Cemetery Sunday – A Visit to Arlington National Cemetery

My uncle Tom Witt was in Washington, D.C. for work and wanted to make a point to visit Arlington National Cemetery. As I had not been there in some time, I felt it would make a great time to catch up with him and visit America’s most hallowed ground.

Arlington National Cemetery sits on 624 acres and is the final resting place of 400,000 war casualties and veterans. Included in the latter group is my great uncle, Francis Witt Jr. Francis was an Air Force officer who served in World War II, Korea and Vietnam. I’ve previously written about his evasion and escape after being shot down in 1944 here.

My uncle, and later joined by my wife, son and mother-in-law, spent three hours walking around the cemetery, pausing at interesting or well-known individuals and honoring the unknown Soldiers, Sailors, Marines and Airmen with a stop at the Tomb of the Unknown.

Headstone of my great uncle Francis Witt’s grave.
The back of the headstone records the birth and death of his wife Mary Lou, buried with him.

My uncle Tom is here digging for a stone to leave on the top of Francis’s grave.

Francis had a brother Fred who served in the Marines during World War II, but this isn’t him. Ironically, this unrelated Fred is buried just a few rows away from Francis in the same section.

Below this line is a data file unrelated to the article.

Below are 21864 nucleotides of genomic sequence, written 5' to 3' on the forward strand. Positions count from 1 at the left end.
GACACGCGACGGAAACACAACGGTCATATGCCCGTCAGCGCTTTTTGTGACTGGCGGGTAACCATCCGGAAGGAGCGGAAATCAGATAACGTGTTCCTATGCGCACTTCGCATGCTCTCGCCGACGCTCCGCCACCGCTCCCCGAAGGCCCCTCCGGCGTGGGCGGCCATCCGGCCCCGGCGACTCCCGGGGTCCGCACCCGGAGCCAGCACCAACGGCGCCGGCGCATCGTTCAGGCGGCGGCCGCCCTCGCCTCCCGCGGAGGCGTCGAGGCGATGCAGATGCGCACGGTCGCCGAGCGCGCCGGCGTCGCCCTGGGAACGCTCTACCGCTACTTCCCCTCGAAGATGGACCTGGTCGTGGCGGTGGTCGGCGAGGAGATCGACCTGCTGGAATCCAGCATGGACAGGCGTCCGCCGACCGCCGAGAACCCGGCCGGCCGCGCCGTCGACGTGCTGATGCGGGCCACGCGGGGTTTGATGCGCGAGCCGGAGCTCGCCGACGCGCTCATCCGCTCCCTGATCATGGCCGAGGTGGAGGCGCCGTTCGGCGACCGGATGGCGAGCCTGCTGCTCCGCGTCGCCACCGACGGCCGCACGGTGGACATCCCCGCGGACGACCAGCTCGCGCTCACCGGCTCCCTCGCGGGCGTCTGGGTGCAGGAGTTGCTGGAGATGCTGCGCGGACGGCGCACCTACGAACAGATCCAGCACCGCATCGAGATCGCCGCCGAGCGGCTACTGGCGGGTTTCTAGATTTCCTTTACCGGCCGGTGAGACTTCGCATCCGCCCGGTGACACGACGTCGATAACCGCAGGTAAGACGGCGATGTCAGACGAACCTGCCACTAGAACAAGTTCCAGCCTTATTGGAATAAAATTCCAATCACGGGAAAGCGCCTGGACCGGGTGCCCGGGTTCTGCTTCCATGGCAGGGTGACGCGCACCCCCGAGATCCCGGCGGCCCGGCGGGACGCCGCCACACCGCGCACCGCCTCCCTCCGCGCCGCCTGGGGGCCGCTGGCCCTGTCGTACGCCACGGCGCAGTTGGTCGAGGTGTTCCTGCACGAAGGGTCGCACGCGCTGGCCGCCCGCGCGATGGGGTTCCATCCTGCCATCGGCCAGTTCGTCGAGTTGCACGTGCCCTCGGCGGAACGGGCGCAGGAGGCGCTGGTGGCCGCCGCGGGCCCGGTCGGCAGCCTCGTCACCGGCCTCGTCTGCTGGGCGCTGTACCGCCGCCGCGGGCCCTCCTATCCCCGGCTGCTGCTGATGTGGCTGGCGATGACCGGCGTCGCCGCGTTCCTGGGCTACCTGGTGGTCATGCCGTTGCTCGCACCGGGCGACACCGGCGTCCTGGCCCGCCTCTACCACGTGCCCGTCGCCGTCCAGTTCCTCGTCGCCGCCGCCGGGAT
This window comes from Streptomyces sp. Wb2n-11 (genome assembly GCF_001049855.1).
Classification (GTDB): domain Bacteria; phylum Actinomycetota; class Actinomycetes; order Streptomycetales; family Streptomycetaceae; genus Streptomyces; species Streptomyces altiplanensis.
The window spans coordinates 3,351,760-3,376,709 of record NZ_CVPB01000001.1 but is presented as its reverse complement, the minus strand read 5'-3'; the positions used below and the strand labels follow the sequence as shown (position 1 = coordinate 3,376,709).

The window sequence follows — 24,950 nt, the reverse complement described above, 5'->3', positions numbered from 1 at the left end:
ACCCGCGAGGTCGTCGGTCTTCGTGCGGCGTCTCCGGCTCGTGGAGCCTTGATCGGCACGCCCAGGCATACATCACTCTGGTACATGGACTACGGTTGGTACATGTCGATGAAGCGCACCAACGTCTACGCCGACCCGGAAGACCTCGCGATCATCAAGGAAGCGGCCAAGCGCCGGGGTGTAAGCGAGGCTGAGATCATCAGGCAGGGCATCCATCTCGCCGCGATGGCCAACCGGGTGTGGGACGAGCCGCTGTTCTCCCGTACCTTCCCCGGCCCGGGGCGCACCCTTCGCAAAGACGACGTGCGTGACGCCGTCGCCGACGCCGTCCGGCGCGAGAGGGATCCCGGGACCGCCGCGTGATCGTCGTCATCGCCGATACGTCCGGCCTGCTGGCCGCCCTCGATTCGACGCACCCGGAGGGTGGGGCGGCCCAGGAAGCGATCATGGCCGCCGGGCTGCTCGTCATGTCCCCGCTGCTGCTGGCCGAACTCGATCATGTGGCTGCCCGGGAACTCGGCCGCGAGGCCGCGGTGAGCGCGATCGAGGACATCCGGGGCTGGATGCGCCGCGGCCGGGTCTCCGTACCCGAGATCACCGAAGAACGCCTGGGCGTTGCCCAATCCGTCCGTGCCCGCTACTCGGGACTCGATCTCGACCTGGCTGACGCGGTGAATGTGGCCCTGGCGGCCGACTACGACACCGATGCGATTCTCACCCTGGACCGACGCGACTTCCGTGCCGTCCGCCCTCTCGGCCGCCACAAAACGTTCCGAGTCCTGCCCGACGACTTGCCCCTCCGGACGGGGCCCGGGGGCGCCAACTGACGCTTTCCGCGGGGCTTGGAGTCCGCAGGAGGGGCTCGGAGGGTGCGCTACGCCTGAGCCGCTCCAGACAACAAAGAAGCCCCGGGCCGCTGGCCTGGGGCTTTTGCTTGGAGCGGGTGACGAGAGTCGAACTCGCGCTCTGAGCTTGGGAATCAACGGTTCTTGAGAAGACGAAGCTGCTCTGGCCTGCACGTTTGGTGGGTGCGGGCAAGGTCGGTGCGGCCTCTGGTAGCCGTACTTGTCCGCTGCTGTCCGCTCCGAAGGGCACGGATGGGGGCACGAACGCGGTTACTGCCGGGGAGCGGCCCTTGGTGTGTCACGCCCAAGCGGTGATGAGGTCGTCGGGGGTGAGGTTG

The date of death of Lt. McKamey was striking: June 6, 1944 is D-Day. A Google search revealed that his B-26 Marauder was shot down while on a bombing run to weaken the German forces in the area of Utah Beach. The entire crew was killed.

This entire section contains unknown soldiers from the Civil War.
General Ostermann was awarded the Medal of Honor for his role in the 1915 invasion of Haiti. He retired from the Marine Corps as a Major General in 1943, in part because he was not given a combat command during World War II.

America’s most decorated soldier. Ever.
The American flag flies inside the Memorial Amphitheater, located behind the Tomb of the Unknown. I have been to Arlington National Cemetery numerous times but had never seen the wonderful exhibit inside the Amphitheater. 
The Tomb of the Unknown
The memorial of the seven astronauts lost when the Space Shuttle Columbia broke apart during reentry in 2003.
This panoramic shot captures the memorials to the Space Shuttle Challenger, the loss of American airmen in Operation Eagle Claw in 1980, and the Space Shuttle Columbia.
The grave of Commander Dick Scobee, who was lost in the Challenger disaster.
The mast of the U.S.S. Maine. The ‘Maine’ exploded in Havana harbor in 1898 and led in part to the Spanish-American War.
“Ask not what your country can do for you…” Part of the memorial wall around JFK’s grave.

The gang after a hot morning walking around Arlington.

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